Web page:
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NEWS
December 9, 2002
LET'S TALK about crooked cops. Philadelphia is known for many things - like cheesesteaks, pretzels, sports teams, and, yes, "crooked cops," too. It's a reality that has tarnished the image of this police department, and upsets the overwhelming majority of good cops who are doing a great job out there. I won't criticize any member of the public for making comments about crooked cops in Philly - instead I get disgusted with the dirty cops who give us this image. In my opinion, they are nothing but filthy pigs, and I'm tired of being embarrassed for their actions.
NEWS
December 5, 2007
HAD THESE casinos broken ground, we would have had the money on the table to maybe have more police so they could keep from being shot and killed. All these people yapping not here, not there, no casino should be held responsible for the city not having the money for overtime. Moses Cook Philadelphia
NEWS
May 21, 2007
YOUR op-ed page informing us of the total cost of providing a new police officer was very interesting. But what price do you put on their lives? Police officers are a good investment for our city. They do a great job and are often not respected enough for the dangerous job they do. They give up living a normal life because they are police officers 24 hours a day. So, hats off to them, and may God always keep them in his sight. Josephine Zirilli Philadelphia
NEWS
January 17, 2014 | By Helen Ubinas, Daily News Columnist
VERONICA JOYNER was just trying to keep her students warm when she gave members of the school's basketball team hats, gloves and scarves. She never imagined the gesture would lead to one of her star students being arrested and suffering from a serious injury to his genitals. It was a record cold day on Jan. 7. The school, on Broad Street near Callowhill, doesn't have its own gym, so the winning Mighty Elephants were headed to Berean Institute to play Frankford High. Darrin Manning, 16, says his mind was on the game when he got off the subway at the corner of Broad Street and Girard Avenue with a dozen teammates in uniform and suddenly found himself in handcuffs.
NEWS
July 29, 1997 | by Mark McDonald, Daily News Staff Writer
A pleasant dinner was the plan, but as attorney Scott Lempert and his wife drove across traffic-jammed South Street near 4th, their first concern was a parking spot. Meanwhile, Officer Joseph Galie, a three-year veteran of the force, was frantically trying to keep the traffic moving. At about 9:40 p.m. on Saturday, March 23, 1996, Lempert met Galie. There was screaming and shouting, maybe some pushing and foul language. The couple never broke bread. Instead, Lempert was surrounded by cops and ticketed.
NEWS
January 3, 1992 | by Leon Taylor, Daily News Staff Writer
Cops were mostly close-mouthed about their reactions to mayor-elect Ed Rendell's plans for their department as they gathered last night for midnight shift roll call at the 6th District at 11th and Winter streets. But the few who talked expressed cautious optimism for the Police Department's future once Rendell takes office on Monday. Part of the future, according to Rendell, is the eventual addition of 1,000 officers to the ranks. Rendell also wants to reassign 100 desk cops to street patrol duty and start training sessions for 100 police and 100 fire recruits next month.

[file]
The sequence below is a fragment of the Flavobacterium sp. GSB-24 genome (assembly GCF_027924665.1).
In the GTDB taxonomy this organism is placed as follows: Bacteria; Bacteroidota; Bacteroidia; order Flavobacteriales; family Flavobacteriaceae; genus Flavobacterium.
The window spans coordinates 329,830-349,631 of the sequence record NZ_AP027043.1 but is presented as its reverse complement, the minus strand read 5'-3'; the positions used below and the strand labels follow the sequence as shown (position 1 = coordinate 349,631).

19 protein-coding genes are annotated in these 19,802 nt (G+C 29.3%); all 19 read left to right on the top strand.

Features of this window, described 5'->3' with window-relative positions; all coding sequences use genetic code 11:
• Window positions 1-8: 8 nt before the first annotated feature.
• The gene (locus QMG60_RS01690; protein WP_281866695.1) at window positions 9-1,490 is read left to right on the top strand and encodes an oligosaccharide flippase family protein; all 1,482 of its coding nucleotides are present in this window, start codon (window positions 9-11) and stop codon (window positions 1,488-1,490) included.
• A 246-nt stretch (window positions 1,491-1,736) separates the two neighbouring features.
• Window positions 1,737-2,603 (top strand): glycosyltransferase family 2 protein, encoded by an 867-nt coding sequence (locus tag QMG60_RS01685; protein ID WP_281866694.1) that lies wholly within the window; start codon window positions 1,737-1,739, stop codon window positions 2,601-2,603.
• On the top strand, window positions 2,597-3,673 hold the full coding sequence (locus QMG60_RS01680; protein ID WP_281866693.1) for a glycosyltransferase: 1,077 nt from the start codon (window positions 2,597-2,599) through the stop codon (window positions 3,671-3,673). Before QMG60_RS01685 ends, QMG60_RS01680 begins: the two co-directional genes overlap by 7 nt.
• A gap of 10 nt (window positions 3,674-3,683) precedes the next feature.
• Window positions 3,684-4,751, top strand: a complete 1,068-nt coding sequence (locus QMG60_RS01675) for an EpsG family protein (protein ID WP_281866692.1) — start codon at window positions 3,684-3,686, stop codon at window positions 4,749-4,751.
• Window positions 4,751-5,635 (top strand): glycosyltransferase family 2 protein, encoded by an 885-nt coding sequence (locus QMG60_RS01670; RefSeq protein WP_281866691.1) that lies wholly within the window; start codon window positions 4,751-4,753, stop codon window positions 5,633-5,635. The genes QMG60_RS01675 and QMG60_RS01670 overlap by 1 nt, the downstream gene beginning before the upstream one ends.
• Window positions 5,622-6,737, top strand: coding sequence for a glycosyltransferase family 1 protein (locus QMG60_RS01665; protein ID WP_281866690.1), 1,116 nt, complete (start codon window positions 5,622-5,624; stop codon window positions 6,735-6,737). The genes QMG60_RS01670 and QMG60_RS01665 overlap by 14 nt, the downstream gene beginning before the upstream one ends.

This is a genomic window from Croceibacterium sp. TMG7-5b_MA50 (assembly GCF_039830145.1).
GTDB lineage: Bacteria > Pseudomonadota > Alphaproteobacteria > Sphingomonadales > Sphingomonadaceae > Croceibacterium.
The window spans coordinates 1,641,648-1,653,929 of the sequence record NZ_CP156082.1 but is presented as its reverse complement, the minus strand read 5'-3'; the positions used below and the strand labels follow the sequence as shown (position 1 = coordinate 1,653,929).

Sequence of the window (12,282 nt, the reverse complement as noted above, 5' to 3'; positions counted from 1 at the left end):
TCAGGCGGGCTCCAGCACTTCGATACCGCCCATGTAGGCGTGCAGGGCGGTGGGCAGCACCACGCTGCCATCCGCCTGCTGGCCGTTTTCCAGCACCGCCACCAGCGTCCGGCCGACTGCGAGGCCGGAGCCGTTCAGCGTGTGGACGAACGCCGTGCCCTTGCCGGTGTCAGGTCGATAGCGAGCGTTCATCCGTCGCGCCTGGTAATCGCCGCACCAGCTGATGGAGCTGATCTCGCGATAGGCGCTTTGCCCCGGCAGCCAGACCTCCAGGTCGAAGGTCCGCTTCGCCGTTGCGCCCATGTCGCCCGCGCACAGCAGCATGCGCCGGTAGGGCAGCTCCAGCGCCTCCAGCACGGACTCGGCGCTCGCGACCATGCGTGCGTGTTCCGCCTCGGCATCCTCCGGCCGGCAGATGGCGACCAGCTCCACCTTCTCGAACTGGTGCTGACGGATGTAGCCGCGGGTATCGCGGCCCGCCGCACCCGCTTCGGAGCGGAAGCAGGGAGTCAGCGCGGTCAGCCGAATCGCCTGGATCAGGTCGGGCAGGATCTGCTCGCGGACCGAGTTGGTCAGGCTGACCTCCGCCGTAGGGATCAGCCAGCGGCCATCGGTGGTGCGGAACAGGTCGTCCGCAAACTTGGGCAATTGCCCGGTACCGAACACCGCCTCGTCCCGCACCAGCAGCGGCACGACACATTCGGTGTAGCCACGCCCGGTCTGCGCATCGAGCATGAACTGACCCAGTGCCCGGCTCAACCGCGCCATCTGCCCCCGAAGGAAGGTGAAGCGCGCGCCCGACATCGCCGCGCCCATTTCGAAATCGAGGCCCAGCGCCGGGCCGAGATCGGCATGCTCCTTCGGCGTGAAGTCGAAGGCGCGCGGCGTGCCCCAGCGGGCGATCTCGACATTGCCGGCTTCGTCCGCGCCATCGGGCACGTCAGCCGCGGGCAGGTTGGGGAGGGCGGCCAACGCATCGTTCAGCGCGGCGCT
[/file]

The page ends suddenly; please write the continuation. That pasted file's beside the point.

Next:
NEWS
June 13, 2014 | BY JULIE SHAW, Daily News Staff Writer shawj@phillynews.com, 215-854-2592
A RETIRED PHILLY cop who says he was stopped and frisked by two city cops last year because he was black has filed a federal lawsuit against the officers and the city. Herbert Spellman, 51, filed the civil-rights lawsuit on Tuesday against police officers Brad Momme and David O'Connor. According to the suit and an interview Spellman gave to the Daily News last year, Spellman says that on Sept. 10, he was walking to a bus stop near Wister Street in West Oak Lane when Momme and O'Connor stopped their police cruiser in front of him and grabbed him. Spellman told the cops he was an injured ex-officer, but they continued to frisk and verbally abuse him, the suit says.
NEWS
February 23, 2012 | By Phillip Lucas
A robbery suspect was nabbed and hospitalized yesterday after using a police officer's Taser to stun two other cops as the cops were trying to arrest him in Southwest Philadelphia. Lt. John Walker, of the Southwest Detective Division, gave this account: A 37-year-old woman was walking on the street about 7:30 a.m. when Alexander Wade, 25, of Southwest Philadelphia, approached her from behind, pistol-whipped her and demanded cash. After taking $150 from the woman, Wade grabbed her, slammed her head against a nearby house and continued pistol-whipping her before fleeing.
NEWS
January 15, 2007
WELL, there you have it, straight from our commissioner's mouth. The city needs 100 more cops just to deal with all the extra crime coming from casinos. Where's the $5 million to pay for the new officers? Coming from city taxpayers. Anne Dicker, Philadelphia Re the tires slashed in Center City: The tires are replaceable, and I'm sure these residents can afford to replace them. It's ironic that this is what has them in such an uproar, and that the residents in this area all of a sudden want more cops.
NEWS
March 22, 1989 | BY JEFFREY A. KATZ
A brave member of the SEPTA Transit Police Department was slain in the early morning hours by a drifter wielding an eight-inch-long butcher knife. We will never know exactly what prompted the attack, nor will we know the last thoughts of the men involved, but we do know that the incident was tragic. The public reacts with shock and dismay when a young cop's life has been taken and offers expressions of sympathy to his family, but they soon forget his name and they quickly forget the circumstances surrounding the deaths.
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